Yahoo Finance’s Rick Newman joins the Yahoo Finance Live panel to discuss Trump easily winning CPAC 2024 presidential straw poll.
AKIKO FUJITA: Well, former President Trump potentially staging a comeback, certainly getting a big bump over the weekend with a strong showing at the Conservative Political Action Conference, or CPAC, easily winning the 2024 GOP presidential nomination poll. Let's bring in Yahoo Finance's Rick Newman, who is following that story for us.
And, Rick, the pres-- the former president's made it pretty clear. He's still got ambitions, potentially, for the White House again. How should we read this poll that came out over the weekend and the fact that the president still has a very strong lock on that party? Rick, I think you're muted.
RICK NEWMAN: I'm sorry, Akiko. It happens to the best of us and the worst of us. Trump ran away with this poll. He got 70% of the vote when people were asked who would they choose as their presidential nominee in the next election. Ron DeSantis, Florida governor, only got 21%. He was-- he came in second.
So what that tells you is Trump is still very, very popular among conservative Republicans. Remember this is the Conservative Political Action Conference, so this represents an important part of the Republican Party but not the entire Republican Party. You could also look at it as this actually poses a problem for the Republican Party because they just can't shake Trump.
And after the January 6 riots at the US Capitol, it seems pretty apparent that if he were to run again, he would get a lot of conservative votes, but he probably cannot get the centrist votes that he would need to actually win a general election. So Trump keeps teasing that he wants to run again in '24.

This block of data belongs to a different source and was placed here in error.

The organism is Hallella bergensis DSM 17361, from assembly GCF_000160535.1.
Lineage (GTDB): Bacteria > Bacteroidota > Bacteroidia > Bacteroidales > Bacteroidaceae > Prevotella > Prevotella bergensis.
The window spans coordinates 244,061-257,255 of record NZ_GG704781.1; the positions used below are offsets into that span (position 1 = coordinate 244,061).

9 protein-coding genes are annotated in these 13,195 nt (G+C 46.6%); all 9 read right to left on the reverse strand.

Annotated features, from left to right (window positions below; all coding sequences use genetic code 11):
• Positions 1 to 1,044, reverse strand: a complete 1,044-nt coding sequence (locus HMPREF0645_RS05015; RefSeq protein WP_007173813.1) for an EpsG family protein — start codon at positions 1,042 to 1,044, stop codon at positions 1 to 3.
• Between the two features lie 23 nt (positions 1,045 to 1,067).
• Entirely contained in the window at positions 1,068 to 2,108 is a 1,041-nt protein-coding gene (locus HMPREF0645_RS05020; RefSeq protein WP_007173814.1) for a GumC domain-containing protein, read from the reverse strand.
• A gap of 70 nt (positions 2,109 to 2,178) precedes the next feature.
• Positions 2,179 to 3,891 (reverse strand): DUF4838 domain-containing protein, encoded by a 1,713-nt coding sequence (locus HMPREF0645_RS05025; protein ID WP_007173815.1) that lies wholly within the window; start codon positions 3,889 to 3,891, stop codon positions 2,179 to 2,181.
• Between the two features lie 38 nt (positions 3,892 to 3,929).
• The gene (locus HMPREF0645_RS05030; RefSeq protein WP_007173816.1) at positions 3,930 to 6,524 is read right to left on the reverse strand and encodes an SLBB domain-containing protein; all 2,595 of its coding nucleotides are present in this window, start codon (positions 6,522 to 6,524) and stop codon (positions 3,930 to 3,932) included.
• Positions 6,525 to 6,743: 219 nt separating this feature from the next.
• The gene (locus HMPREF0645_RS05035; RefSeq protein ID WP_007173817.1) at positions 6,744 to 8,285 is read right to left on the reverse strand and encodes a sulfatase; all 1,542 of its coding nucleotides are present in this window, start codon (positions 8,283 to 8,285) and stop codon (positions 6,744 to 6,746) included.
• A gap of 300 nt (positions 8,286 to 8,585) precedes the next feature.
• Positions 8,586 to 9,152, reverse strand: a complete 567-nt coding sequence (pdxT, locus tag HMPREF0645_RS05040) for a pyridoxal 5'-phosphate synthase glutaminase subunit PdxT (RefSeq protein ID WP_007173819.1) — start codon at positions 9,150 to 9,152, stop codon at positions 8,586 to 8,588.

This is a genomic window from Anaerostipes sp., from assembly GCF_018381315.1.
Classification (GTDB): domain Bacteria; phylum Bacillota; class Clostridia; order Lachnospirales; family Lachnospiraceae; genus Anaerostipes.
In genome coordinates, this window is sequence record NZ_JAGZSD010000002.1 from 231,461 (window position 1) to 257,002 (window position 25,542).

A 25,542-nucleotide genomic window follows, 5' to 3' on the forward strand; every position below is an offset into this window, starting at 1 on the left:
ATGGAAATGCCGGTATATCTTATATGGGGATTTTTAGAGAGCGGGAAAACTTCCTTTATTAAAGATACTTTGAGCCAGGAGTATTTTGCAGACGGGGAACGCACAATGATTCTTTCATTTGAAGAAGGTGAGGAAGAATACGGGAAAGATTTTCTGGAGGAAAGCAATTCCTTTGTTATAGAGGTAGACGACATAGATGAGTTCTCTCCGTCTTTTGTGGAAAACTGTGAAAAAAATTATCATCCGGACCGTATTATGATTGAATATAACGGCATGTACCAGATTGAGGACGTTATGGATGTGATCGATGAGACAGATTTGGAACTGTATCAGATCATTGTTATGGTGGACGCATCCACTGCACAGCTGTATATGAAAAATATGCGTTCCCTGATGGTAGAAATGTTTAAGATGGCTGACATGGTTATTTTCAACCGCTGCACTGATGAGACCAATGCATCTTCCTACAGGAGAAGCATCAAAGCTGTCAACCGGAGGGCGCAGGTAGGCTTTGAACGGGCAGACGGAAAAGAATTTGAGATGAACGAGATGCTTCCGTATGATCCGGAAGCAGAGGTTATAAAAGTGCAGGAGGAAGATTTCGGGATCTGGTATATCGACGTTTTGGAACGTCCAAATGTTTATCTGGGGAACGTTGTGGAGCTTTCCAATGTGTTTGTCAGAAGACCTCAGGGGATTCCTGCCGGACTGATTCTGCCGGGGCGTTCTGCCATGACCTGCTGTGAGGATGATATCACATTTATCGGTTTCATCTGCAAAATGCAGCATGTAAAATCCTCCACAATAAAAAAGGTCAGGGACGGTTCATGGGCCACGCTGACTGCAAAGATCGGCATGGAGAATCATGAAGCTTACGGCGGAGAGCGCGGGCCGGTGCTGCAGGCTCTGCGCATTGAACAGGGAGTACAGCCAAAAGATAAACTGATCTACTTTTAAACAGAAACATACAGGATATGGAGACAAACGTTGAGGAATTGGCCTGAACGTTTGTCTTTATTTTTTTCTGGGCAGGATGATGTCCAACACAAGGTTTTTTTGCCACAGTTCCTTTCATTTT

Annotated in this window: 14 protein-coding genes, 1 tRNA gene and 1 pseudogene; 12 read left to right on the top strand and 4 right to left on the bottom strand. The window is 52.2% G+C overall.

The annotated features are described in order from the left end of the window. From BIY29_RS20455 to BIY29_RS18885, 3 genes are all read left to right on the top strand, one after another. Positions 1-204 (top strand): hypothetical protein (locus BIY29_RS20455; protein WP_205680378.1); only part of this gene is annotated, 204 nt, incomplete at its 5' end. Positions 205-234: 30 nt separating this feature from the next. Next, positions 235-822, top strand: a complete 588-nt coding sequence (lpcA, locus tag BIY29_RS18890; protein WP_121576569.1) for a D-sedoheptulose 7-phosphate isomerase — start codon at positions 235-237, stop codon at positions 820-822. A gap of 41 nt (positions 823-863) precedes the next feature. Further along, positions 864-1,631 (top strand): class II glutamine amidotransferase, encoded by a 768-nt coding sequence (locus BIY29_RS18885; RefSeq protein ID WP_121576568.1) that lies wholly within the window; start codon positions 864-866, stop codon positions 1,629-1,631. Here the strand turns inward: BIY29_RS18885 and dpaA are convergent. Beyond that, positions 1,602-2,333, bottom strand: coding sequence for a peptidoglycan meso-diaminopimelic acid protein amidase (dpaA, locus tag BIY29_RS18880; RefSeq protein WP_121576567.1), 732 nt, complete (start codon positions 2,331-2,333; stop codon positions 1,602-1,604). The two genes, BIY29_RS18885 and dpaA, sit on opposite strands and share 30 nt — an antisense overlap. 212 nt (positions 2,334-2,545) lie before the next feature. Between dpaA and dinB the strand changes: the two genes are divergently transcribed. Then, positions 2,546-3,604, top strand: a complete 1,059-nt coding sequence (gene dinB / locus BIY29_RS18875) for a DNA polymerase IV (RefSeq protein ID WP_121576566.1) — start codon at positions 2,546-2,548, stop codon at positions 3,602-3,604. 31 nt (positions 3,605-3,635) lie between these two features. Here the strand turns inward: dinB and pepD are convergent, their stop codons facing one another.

My guess is he will not run again in 2024, but we know what he's doing here. He wants to keep himself in the news, and he wants to keep his name in the headlines. It's helping him raise money. And, to his mind, it probably helps with everything else he wants to do, whether it's starting up some kind of media network, or social media network, or whatever might come next.
AKIKO FUJITA: And, Rick, here we are talking about it, so clearly that strategy is working.
RICK NEWMAN: Right.
AKIKO FUJITA: What does it say about the midterms, though, moving forward? And we're talking about 2024, still you've got the midterms in between here and what the Republican strategy is likely to be to win back and take back Congress?
RICK NEWMAN: We're not entirely clear what their strategy is, but the math does favor Republicans for at least a couple of reasons. The president's party traditionally actually loses seats in Congress during midterm elections, there's just a bit of a snapback among voters. That's a normal thing.
And Republicans are going to benefit from redistricting. They're going to pick up probably more advantageous districts than Democrats will. But, look, it's also the case that what President Biden doing-- his moves are pretty popular. It's not clear the Republicans have come up with a good way to politic against that.
We know that they are going to be hitting Democrats on crime in certain areas. There's been some reporting recently that this is going to come down to people in the suburbs who did go for Biden in 2020. If they turned back toward Republicans, that would be a good thing. But what Biden has going for him is the economy is looking pretty good right now. It will probably be looking better with lower unemployment by the midterms. And voters might be feeling pretty good off, so we'll see how that plays out.
AKIKO FUJITA: OK, I know you'll be on top of that one. Rick Newman, joining us there. Thanks so much for that.